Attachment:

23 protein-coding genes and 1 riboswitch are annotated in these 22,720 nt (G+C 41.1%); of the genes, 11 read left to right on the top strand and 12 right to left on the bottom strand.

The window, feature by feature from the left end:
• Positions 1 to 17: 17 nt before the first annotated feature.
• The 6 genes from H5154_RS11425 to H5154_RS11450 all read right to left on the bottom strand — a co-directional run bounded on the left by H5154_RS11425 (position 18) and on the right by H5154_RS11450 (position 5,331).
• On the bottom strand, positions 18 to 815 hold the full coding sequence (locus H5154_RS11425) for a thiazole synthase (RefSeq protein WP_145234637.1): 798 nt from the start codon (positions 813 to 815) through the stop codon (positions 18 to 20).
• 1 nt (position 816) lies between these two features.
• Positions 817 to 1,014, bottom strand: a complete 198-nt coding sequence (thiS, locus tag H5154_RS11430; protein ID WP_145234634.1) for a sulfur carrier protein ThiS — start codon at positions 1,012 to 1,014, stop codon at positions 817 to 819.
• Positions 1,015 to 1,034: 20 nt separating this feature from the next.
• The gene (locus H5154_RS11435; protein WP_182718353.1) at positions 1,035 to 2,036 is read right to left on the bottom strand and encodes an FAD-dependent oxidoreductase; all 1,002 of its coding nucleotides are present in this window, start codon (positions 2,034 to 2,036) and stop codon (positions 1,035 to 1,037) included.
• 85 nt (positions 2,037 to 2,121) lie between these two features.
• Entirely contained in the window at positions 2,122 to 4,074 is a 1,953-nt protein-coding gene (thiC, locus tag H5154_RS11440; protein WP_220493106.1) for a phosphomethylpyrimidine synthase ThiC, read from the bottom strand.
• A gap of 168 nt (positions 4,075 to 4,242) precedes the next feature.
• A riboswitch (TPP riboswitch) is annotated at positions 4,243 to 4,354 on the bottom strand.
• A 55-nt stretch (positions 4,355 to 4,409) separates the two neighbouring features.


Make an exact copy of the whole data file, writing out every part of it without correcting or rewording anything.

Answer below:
23 protein-coding genes and 1 riboswitch are annotated in these 22,720 nt (G+C 41.1%); of the genes, 11 read left to right on the top strand and 12 right to left on the bottom strand.

The window, feature by feature from the left end:
• Positions 1 to 17: 17 nt before the first annotated feature.
• The 6 genes from H5154_RS11425 to H5154_RS11450 all read right to left on the bottom strand — a co-directional run bounded on the left by H5154_RS11425 (position 18) and on the right by H5154_RS11450 (position 5,331).
• On the bottom strand, positions 18 to 815 hold the full coding sequence (locus H5154_RS11425) for a thiazole synthase (RefSeq protein WP_145234637.1): 798 nt from the start codon (positions 813 to 815) through the stop codon (positions 18 to 20).
• 1 nt (position 816) lies between these two features.
• Positions 817 to 1,014, bottom strand: a complete 198-nt coding sequence (thiS, locus tag H5154_RS11430; protein ID WP_145234634.1) for a sulfur carrier protein ThiS — start codon at positions 1,012 to 1,014, stop codon at positions 817 to 819.
• Positions 1,015 to 1,034: 20 nt separating this feature from the next.
• The gene (locus H5154_RS11435; protein WP_182718353.1) at positions 1,035 to 2,036 is read right to left on the bottom strand and encodes an FAD-dependent oxidoreductase; all 1,002 of its coding nucleotides are present in this window, start codon (positions 2,034 to 2,036) and stop codon (positions 1,035 to 1,037) included.
• 85 nt (positions 2,037 to 2,121) lie between these two features.
• Entirely contained in the window at positions 2,122 to 4,074 is a 1,953-nt protein-coding gene (thiC, locus tag H5154_RS11440; protein WP_220493106.1) for a phosphomethylpyrimidine synthase ThiC, read from the bottom strand.
• A gap of 168 nt (positions 4,075 to 4,242) precedes the next feature.
• A riboswitch (TPP riboswitch) is annotated at positions 4,243 to 4,354 on the bottom strand.
• A 55-nt stretch (positions 4,355 to 4,409) separates the two neighbouring features.